Arctic Grayling FSI

The Fish Sustainability Index (FSI) uses both scientific and local knowledge to assess the health of Arctic grayling in Alberta.

Artist rendering of an Arctic Grayling

The Fish Sustainability Index (FSI) combines scientific and local knowledge to assess the health of Arctic Grayling in Alberta.

Arctic Grayling FSI Maps

Adult Density (Current and Historic)

Please note that data reliability is not currently displayed in these figures.

Habitat and Overharvest Protection Needs

Please note that data reliability is not currently displayed in these figures.

The complete FSI spatial data layers can be viewed and downloaded in:

Arctic Grayling Population Status

In summary, Arctic Grayling in Alberta were found to be in serious decline, with degraded habitat and overfishing appearing to be the main causes (Figure 2).

Historically, Arctic Grayling were especially abundant and large in three primary areas of Alberta (Figure 1):

  • the northern foothills (including the Swan Hills) near Edson, Fox Creek, and Grande Cache
  • the rivers and streams in hilly areas surrounding Fort McMurray
  • the Caribou Mountains west of Wood Buffalo National Park

In the remainder of their Alberta range, grayling were often moderately abundant.

Overall, current abundance has declined drastically, and the majority of Arctic Grayling watersheds are classified as high risk (Figure 1). Healthy populations remain only in a few remote and lightly disturbed watersheds.

Threats to Sustainability

The main threats to sustainability of Arctic Grayling were noted as:

  • Sport fishing harvest, even at low levels, might be enough to prevent recovery of the remaining small and vulnerable populations. Of note, Arctic Grayling in the Little Smoky River have been protected with catch-and-release regulations since the late 1980's, and remain healthy.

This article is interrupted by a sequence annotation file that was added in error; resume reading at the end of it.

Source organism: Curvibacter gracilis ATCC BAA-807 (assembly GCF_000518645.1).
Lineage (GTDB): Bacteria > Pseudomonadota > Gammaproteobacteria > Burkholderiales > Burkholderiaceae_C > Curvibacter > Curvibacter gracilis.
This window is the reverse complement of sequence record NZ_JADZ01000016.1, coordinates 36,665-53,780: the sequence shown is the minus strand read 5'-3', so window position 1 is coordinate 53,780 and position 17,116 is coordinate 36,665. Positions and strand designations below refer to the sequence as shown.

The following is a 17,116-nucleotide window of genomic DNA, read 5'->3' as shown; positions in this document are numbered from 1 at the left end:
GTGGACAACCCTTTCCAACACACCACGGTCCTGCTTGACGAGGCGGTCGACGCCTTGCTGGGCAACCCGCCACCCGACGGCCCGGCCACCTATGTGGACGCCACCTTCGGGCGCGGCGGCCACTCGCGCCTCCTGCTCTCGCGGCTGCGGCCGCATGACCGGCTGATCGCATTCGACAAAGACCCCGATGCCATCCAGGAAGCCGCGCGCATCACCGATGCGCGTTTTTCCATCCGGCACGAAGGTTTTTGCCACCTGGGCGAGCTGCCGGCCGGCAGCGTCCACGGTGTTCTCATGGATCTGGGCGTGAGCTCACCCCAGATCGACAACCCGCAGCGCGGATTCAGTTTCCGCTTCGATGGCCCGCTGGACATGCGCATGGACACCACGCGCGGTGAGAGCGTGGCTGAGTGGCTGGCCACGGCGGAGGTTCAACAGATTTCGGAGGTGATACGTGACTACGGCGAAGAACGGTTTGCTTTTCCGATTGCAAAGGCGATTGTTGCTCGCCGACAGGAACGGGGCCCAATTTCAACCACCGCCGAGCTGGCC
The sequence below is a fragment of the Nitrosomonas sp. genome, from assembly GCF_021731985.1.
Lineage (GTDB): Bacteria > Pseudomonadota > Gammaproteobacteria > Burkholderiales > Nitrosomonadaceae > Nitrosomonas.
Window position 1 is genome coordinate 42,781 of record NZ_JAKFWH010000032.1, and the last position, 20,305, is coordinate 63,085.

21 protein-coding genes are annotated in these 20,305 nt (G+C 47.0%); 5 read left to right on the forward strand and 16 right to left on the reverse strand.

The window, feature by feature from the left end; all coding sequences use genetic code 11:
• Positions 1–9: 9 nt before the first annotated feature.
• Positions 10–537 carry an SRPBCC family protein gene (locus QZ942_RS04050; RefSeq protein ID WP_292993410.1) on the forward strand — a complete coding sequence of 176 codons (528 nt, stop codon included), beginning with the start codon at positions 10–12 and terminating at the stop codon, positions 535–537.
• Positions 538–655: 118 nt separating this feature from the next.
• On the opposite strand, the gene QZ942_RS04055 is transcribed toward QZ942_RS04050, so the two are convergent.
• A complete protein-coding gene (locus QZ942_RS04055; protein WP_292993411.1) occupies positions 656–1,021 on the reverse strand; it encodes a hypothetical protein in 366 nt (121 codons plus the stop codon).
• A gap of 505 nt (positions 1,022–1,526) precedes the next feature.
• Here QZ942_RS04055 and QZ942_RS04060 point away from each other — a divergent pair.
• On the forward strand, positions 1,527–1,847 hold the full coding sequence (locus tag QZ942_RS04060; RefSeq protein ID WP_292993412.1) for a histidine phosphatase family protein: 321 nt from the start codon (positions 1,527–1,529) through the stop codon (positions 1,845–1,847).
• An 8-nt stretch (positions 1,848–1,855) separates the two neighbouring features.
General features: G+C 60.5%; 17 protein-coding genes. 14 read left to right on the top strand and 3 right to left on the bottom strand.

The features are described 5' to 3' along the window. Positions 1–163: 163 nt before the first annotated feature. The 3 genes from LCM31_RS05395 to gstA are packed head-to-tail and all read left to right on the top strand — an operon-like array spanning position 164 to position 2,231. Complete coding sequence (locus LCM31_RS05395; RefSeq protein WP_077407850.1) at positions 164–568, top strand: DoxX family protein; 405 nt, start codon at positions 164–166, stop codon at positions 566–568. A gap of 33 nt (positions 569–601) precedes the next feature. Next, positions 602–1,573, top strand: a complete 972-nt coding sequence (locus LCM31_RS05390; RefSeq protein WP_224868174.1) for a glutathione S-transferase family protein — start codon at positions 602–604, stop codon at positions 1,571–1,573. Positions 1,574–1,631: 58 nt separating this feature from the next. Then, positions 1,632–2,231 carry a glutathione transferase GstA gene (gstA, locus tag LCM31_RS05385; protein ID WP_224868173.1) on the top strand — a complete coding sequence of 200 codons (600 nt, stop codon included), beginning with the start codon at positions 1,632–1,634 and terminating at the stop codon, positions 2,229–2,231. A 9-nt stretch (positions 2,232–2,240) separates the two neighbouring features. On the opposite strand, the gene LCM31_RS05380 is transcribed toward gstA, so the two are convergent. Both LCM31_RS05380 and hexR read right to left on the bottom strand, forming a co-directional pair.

• Water quality in heavily-developed watersheds, like the Beaverlodge and Tawatinaw rivers, has declined and once-abundant grayling have been lost.
  • Roads, pipelines, clearcuts, seismic lines and other land changes may have altered ground and surface water flow, causing streams to experience more severe floods and droughts and reducing grayling habitat quality.
  • Summer water temperatures in many Alberta grayling streams appear to be increasing, leaving only the higher-elevations areas as prime grayling habitat.
  • Given their need to access multiple habitats throughout their life cycle, the fragmentation of grayling habitat by culvert road-crossings can affect the long-term sustainability of Arctic Grayling populations.

Next Steps

  • Land use must be included in any successful recovery program for Arctic Grayling (Figure 2). Biologists are focusing on Arctic Grayling as the primary fisheries indicator for planning and management in the Land-use Framework in their affected watersheds. This will involve the cooperation of industries including agriculture, oil and gas, and forestry.
  • Fisheries management objectives will be set for grayling populations in Alberta. Generally, grayling populations will need to be recovered to low risk (healthy) conditions. Based on the success of catch-and-release regulations in a few watersheds, this may be expanded provincewide. A few of the most severely affected grayling populations (Figure 2) could have short-term closures to fishing.
  • Successful grayling recovery will require considerable work, including extensive adaptive management experiments on whole watersheds. The quality of non-standardized monitoring programs has been a problem, as grayling are migratory, are at low densities, and can be difficult to capture with standard fisheries techniques such as index-netting and electrofishing. Intensive studies using stream counting fences are a promising (but expensive) option.